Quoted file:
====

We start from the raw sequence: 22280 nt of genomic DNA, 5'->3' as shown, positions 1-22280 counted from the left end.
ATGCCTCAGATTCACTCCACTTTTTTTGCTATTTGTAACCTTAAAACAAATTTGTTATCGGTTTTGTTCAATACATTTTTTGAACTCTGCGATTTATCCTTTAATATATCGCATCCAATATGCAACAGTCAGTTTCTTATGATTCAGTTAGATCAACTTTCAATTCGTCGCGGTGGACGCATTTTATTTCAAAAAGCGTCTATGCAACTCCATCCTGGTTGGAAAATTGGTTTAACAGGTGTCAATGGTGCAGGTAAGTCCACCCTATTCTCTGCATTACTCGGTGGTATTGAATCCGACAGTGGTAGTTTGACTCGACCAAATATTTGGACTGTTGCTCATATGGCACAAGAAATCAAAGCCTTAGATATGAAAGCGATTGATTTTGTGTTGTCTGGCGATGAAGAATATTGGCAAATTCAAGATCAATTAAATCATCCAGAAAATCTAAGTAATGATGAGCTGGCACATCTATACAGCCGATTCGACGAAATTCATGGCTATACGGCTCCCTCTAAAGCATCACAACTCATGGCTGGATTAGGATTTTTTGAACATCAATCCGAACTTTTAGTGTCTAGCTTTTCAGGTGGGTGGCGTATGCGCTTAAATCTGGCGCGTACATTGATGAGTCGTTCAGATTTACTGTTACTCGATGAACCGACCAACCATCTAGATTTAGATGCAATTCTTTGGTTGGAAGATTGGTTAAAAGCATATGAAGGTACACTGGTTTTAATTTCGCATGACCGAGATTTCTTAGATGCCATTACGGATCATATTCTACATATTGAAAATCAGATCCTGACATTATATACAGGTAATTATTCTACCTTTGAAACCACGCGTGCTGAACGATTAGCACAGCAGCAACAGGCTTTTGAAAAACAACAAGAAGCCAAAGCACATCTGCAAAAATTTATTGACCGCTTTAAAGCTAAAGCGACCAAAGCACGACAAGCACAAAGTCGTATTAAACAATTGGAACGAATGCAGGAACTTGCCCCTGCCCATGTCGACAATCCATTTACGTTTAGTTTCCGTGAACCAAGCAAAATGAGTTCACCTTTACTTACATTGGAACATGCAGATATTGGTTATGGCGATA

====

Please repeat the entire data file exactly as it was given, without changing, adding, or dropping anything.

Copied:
We start from the raw sequence: 22280 nt of genomic DNA, 5'->3' as shown, positions 1-22280 counted from the left end.
ATGCCTCAGATTCACTCCACTTTTTTTGCTATTTGTAACCTTAAAACAAATTTGTTATCGGTTTTGTTCAATACATTTTTTGAACTCTGCGATTTATCCTTTAATATATCGCATCCAATATGCAACAGTCAGTTTCTTATGATTCAGTTAGATCAACTTTCAATTCGTCGCGGTGGACGCATTTTATTTCAAAAAGCGTCTATGCAACTCCATCCTGGTTGGAAAATTGGTTTAACAGGTGTCAATGGTGCAGGTAAGTCCACCCTATTCTCTGCATTACTCGGTGGTATTGAATCCGACAGTGGTAGTTTGACTCGACCAAATATTTGGACTGTTGCTCATATGGCACAAGAAATCAAAGCCTTAGATATGAAAGCGATTGATTTTGTGTTGTCTGGCGATGAAGAATATTGGCAAATTCAAGATCAATTAAATCATCCAGAAAATCTAAGTAATGATGAGCTGGCACATCTATACAGCCGATTCGACGAAATTCATGGCTATACGGCTCCCTCTAAAGCATCACAACTCATGGCTGGATTAGGATTTTTTGAACATCAATCCGAACTTTTAGTGTCTAGCTTTTCAGGTGGGTGGCGTATGCGCTTAAATCTGGCGCGTACATTGATGAGTCGTTCAGATTTACTGTTACTCGATGAACCGACCAACCATCTAGATTTAGATGCAATTCTTTGGTTGGAAGATTGGTTAAAAGCATATGAAGGTACACTGGTTTTAATTTCGCATGACCGAGATTTCTTAGATGCCATTACGGATCATATTCTACATATTGAAAATCAGATCCTGACATTATATACAGGTAATTATTCTACCTTTGAAACCACGCGTGCTGAACGATTAGCACAGCAGCAACAGGCTTTTGAAAAACAACAAGAAGCCAAAGCACATCTGCAAAAATTTATTGACCGCTTTAAAGCTAAAGCGACCAAAGCACGACAAGCACAAAGTCGTATTAAACAATTGGAACGAATGCAGGAACTTGCCCCTGCCCATGTCGACAATCCATTTACGTTTAGTTTCCGTGAACCAAGCAAAATGAGTTCACCTTTACTTACATTGGAACATGCAGATATTGGTTATGGCGATA